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Ugadi 2023: Andhra special Ugadi Pachadi and Sunnundalu

Ugadi, also known as Samvatsaraadhi is celebrated as New Year by people of various states in India like Andhra Pradesh, Telangana, Karnataka, Maharashtra, Manipur etc. It is also regarded as the spring festival, which falls in the Hindu lunisolar calendar month named Chaitra. So usually, Ugadi falls in the late March or the early April as per the Gregorian calendar. Ugadi is observed by oil baths, new dresses, rangolis, ugadi pachadi, sweets, a lavish festive spread, special prayers at temples and panchanga sravanam. At our home, Ugadi is celebrated with lot of festive cheer, with all of those listed above. Times since I remember, on the day of Ugadi, apart from rangolis, we decorate our home with toran made out of mango leaves, symbolizing prosperity. Mango leaves is known to keep out the negative energy. My father/ brother head out and bring fresh raw mangoes and neem flowers required to prepare the festive special Ugadi pachadi, while Mom and me work on the festival delicacies. 

At Canada, spring begins more or less around the same time as Ugadi - one thing that I could think of which sinks with Indian calendar. I haven't seen a single mango tree here and obviously mango leaves are out of scope. I won't whine as we still get raw mangoes imported from Mexico, almost at all the grocery shops. Just that they won't taste tangy as the ones we get at India. Something is better than nothing. Isn't it? 

Next important ingredient is the neem flowers, which again has the same story. No neem trees here, so no neem flowers (I haven't come across these even at the Indian grocery shops). At US, Indian stores sold them just days before Ugadi, 5 - 10 neem flowers for $5, that too wilted. I know the numbers you are trying to pull up in your mind. It costed us close to 300 rupees, 3 years ago. With the inflation, I don't want to think about how much it is priced now. 

So for those who aren't aware, might be wondering why am I even elaborating about these items. Ugadi Pachadi is the most important Ugadi recipe prepared, offered to God and eaten as the first food by everyone on this auspicious day. This pachadi is a mixture of 6 different flavours, signifying the 6 important emotions in our life, and below is its recipe.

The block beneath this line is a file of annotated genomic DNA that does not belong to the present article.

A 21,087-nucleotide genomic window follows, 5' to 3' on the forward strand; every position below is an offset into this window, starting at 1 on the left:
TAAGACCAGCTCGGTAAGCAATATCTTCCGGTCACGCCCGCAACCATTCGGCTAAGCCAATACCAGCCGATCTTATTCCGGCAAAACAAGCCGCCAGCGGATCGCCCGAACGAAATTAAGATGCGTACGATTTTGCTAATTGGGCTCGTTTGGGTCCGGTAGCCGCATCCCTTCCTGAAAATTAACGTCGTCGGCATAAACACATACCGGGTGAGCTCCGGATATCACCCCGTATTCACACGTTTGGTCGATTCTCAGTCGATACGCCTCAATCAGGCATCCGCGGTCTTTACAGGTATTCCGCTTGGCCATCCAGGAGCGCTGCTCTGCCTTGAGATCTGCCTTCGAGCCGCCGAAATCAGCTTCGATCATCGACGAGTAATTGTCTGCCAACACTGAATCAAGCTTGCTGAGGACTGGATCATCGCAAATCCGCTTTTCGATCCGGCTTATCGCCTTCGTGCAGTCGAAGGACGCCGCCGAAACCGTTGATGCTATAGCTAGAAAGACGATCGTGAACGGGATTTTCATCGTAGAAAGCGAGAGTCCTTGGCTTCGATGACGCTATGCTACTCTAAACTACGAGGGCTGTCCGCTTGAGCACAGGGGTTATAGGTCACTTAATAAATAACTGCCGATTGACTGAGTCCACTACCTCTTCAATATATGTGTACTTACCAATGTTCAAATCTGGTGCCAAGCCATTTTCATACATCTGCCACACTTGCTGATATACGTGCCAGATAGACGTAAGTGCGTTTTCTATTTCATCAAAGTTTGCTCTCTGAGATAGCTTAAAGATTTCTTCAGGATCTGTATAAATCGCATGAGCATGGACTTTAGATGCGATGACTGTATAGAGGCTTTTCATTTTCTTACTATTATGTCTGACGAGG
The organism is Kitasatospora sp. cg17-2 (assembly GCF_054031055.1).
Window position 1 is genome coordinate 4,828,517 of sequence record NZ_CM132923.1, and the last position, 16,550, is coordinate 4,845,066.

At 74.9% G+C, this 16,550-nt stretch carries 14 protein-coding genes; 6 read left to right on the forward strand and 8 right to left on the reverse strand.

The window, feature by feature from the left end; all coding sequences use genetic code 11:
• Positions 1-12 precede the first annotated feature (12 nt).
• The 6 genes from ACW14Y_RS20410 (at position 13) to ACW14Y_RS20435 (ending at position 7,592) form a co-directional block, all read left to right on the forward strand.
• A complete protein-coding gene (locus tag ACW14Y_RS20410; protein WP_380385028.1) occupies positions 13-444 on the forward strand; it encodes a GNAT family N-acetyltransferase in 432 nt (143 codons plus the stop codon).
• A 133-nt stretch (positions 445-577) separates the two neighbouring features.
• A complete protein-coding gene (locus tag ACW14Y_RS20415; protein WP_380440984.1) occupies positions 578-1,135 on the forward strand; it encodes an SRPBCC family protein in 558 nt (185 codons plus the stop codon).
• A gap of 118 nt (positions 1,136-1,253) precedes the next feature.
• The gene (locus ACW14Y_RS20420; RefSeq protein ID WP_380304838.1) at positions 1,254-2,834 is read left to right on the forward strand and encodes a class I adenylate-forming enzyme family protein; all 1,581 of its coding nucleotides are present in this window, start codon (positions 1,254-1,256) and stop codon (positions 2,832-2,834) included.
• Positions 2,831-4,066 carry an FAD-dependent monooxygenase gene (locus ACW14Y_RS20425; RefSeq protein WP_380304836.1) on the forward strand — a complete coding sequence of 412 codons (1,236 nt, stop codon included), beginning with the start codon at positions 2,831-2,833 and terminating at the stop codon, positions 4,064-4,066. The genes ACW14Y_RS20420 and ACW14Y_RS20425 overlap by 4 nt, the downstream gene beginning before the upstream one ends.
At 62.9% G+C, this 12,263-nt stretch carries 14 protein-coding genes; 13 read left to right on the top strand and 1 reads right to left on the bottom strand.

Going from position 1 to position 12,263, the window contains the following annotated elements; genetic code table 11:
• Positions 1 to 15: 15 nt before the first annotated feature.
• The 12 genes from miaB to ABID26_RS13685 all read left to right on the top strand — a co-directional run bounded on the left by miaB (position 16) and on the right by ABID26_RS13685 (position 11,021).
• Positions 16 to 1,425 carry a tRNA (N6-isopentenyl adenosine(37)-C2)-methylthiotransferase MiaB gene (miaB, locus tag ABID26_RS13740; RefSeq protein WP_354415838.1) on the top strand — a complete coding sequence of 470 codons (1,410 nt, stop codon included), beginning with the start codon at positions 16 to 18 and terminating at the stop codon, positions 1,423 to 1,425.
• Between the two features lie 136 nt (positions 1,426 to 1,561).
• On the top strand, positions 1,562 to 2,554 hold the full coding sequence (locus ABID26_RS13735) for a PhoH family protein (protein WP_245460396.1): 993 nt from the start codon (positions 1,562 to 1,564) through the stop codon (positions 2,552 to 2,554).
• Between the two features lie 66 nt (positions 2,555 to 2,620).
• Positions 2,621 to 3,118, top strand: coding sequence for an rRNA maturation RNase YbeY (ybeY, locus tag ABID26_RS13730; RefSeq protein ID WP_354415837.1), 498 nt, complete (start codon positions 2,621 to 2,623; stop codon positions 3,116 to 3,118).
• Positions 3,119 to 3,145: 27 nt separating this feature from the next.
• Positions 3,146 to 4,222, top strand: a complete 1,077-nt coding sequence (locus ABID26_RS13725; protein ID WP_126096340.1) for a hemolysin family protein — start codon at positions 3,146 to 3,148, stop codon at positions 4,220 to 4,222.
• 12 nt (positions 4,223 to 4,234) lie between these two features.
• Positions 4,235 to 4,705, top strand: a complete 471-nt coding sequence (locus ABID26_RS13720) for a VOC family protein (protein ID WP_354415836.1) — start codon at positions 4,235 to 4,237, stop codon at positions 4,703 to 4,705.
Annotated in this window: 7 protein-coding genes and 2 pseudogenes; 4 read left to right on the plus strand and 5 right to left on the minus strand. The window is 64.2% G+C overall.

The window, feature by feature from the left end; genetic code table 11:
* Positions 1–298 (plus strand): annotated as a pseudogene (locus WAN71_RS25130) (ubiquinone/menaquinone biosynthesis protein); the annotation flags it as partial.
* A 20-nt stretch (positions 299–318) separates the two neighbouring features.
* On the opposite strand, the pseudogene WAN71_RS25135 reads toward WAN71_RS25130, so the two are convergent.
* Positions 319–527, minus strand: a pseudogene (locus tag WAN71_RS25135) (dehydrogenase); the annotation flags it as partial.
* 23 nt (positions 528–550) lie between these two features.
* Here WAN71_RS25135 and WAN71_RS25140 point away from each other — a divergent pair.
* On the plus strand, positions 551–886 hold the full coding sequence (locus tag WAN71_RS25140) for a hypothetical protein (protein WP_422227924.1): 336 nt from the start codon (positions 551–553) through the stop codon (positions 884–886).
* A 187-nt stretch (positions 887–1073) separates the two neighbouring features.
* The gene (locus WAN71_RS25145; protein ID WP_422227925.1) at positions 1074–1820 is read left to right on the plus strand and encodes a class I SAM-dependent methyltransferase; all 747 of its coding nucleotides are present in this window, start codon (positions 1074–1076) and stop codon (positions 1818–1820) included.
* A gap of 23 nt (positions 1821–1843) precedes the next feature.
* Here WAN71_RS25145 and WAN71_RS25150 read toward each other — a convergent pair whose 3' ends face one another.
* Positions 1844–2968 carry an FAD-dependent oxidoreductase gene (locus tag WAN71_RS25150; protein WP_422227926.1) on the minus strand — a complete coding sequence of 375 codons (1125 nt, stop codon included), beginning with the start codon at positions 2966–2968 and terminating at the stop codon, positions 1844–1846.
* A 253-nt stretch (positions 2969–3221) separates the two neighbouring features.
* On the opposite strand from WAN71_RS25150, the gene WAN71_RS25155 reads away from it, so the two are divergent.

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Ugadi Pachadi:

Ingredients & Significance:

  • Jaggery, for sweetness symbolizing happiness
  • Tamarind, for sour representing unpleasantness 
  • Raw mango, for tanginess signifying surprise
  • Neem flowers, for bitterness indicating sadness 
  • Green chilli, for spice denoting fear
  • Salt, for salt characterizing fear

  • Dilute jaggery and tamarind in water, filter out to remove impurities
  • Cut raw mango and green chilli into small pieces and add to the jaggery-tamarind mixture
  • Finally add neem flowers and salt and mix thoroughly
  • Ugadi pachadi is ready to be offered to God
While many people prepare this pachadi in different ways, we at home do not follow any set measurement of the ingredients. We randomly mix all the ingredients in some water. As per our elders, the first flavour we taste upon eating this pachadi, signals us how the upcoming year will be. So as a kid, I used to be always eager to taste the pachadi. Even today, at home we discuss about how the pachadi tasted for each one of us😁

  • You might wonder how I prepared Ugadi pachadi, without access to neem flowers at Canada. I used bitter guard peel instead😊
  • You can also replace green chillies with pepper powder or chilli powder
I didn't prefer to have an elaborate festive spread this year, instead opted for simple Andhra style recipes like sunnundalu (ladoos made using urad dal), minapa garelu (urad dal vada), pesarattu (green moong dal dosa) and spicy ginger chutney.


Below is my recipe of Andhra special sweet, Sunnundalu. They are very easy to make and highly nutritious with good amount of protein, carbs, iron and good fats.

  • Urad dal (black gram) - 1 cup
  • Jaggery (grated) - 3/4 cup
  • Ghee (clarified butter) - 3/4 to 1 cup
  • Cardamom powder - 1/4 tsp
  • Wash and dry urad dal on a kitchen towel. Do not soak the dal.
  • Once it dry, dry roast it on medium flame until it turns golden brown in colour. Another indication that the dal is well roasted is its nice aroma
  • Let the dal cool and then grind it into a fine powder
  • To the powder, add cardamom powder and jaggery and mix well
  • Finally, add melted ghee in batches and hold the mixture into lemon sized balls i.e., ladoos
  • You can store roasted urad dal powder in an air tight container, to quickly turn them into delicious sunnundalu
  • Instead of grated jaggery, you may use powdered jaggery or sugar. In this case, you may need additional ghee to bind the ingredients well
  • Melt ghee in batches to avoid reheating during the process of making ladoos

Hope you find this post interesting!! Do comment, how you celebrate your New Year.

You can check out the below video for the detailed recipes. 


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